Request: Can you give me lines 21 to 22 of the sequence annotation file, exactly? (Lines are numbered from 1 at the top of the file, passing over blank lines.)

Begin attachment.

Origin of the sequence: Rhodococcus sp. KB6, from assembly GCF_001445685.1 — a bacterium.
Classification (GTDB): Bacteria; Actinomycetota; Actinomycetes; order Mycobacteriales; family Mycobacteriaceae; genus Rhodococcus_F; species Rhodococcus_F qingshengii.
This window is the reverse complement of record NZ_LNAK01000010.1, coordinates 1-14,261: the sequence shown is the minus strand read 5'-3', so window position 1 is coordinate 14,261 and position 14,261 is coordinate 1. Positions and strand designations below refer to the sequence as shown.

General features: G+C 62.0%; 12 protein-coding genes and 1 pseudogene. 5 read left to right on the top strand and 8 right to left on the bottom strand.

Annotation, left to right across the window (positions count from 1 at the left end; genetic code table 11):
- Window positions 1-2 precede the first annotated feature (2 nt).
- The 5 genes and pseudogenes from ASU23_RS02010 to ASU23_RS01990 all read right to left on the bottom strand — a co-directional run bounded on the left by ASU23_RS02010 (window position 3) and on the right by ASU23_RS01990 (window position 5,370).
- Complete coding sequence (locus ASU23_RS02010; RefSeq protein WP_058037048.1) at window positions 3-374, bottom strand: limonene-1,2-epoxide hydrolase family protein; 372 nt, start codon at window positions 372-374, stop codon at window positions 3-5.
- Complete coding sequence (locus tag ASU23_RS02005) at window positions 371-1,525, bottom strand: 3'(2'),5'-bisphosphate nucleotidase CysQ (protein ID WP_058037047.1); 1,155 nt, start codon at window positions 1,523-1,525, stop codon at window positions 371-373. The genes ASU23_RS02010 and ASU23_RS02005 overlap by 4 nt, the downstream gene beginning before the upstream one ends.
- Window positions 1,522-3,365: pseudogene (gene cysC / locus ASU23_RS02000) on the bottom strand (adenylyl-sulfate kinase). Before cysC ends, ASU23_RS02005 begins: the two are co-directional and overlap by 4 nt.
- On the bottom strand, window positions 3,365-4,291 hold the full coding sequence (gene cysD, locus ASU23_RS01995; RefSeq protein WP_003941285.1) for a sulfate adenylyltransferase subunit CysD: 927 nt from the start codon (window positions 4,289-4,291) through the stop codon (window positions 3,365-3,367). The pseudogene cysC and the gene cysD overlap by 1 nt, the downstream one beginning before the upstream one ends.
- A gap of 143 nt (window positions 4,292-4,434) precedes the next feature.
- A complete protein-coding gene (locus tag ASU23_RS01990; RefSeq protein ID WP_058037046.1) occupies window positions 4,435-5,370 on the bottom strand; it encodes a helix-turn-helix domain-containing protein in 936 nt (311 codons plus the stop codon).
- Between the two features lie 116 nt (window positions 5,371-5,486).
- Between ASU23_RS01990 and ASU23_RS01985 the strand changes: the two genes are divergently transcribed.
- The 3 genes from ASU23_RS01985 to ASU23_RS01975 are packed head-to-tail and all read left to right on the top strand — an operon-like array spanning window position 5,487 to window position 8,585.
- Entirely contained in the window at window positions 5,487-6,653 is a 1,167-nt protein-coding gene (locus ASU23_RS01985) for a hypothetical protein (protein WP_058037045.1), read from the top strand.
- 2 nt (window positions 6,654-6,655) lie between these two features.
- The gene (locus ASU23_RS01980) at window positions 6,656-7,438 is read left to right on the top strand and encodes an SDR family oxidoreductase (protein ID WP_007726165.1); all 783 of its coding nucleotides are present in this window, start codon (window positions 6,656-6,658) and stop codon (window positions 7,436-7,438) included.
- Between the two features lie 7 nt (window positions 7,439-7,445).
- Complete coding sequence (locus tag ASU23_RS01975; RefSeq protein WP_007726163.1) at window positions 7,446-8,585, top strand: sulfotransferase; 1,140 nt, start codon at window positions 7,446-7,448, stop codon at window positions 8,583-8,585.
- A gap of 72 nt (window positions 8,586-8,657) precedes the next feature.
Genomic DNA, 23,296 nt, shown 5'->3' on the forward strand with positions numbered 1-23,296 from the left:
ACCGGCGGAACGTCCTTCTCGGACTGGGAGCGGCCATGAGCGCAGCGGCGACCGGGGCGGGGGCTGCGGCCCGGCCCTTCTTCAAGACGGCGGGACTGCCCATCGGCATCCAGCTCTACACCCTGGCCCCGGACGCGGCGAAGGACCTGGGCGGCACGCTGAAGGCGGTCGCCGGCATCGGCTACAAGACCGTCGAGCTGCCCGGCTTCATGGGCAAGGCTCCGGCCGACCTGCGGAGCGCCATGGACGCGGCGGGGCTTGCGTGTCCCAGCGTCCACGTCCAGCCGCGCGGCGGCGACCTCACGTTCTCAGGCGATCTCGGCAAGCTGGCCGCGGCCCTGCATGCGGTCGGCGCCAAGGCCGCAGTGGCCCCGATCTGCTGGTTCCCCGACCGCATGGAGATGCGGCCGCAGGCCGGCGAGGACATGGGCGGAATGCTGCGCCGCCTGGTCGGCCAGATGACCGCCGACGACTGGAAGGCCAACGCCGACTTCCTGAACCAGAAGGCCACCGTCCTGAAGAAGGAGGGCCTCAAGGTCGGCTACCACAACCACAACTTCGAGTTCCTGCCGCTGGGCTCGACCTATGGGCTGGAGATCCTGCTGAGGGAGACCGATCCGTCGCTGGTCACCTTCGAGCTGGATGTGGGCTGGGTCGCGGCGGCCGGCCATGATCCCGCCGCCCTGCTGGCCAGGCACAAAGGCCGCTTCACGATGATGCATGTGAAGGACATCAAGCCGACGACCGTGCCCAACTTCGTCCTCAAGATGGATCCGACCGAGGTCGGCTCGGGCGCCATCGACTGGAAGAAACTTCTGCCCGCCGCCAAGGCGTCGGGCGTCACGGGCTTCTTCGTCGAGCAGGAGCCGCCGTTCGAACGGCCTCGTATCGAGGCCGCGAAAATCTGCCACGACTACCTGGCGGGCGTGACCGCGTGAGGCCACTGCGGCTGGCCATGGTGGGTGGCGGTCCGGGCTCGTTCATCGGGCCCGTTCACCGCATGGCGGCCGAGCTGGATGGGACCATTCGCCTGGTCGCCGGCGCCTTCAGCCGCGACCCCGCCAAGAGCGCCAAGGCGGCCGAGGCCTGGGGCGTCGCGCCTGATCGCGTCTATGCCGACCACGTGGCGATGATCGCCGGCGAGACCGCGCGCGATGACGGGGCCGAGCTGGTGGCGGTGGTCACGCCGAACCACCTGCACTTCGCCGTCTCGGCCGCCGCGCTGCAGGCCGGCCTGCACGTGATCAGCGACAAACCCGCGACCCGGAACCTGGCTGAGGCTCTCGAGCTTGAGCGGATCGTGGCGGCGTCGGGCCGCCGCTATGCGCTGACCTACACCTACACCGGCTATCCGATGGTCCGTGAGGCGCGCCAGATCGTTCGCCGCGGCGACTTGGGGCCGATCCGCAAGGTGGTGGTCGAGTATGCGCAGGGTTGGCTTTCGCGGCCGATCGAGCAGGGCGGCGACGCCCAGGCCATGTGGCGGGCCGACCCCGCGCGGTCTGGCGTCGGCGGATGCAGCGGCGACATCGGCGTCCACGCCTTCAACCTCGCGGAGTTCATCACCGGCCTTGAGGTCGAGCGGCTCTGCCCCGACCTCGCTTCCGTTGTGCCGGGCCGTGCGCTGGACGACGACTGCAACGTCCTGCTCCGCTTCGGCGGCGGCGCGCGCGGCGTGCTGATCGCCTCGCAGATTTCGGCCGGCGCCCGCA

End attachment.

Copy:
- Complete coding sequence (locus tag ASU23_RS01975; RefSeq protein WP_007726163.1) at window positions 7,446-8,585, top strand: sulfotransferase; 1,140 nt, start codon at window positions 7,446-7,448, stop codon at window positions 8,583-8,585.
- A gap of 72 nt (window positions 8,586-8,657) precedes the next feature.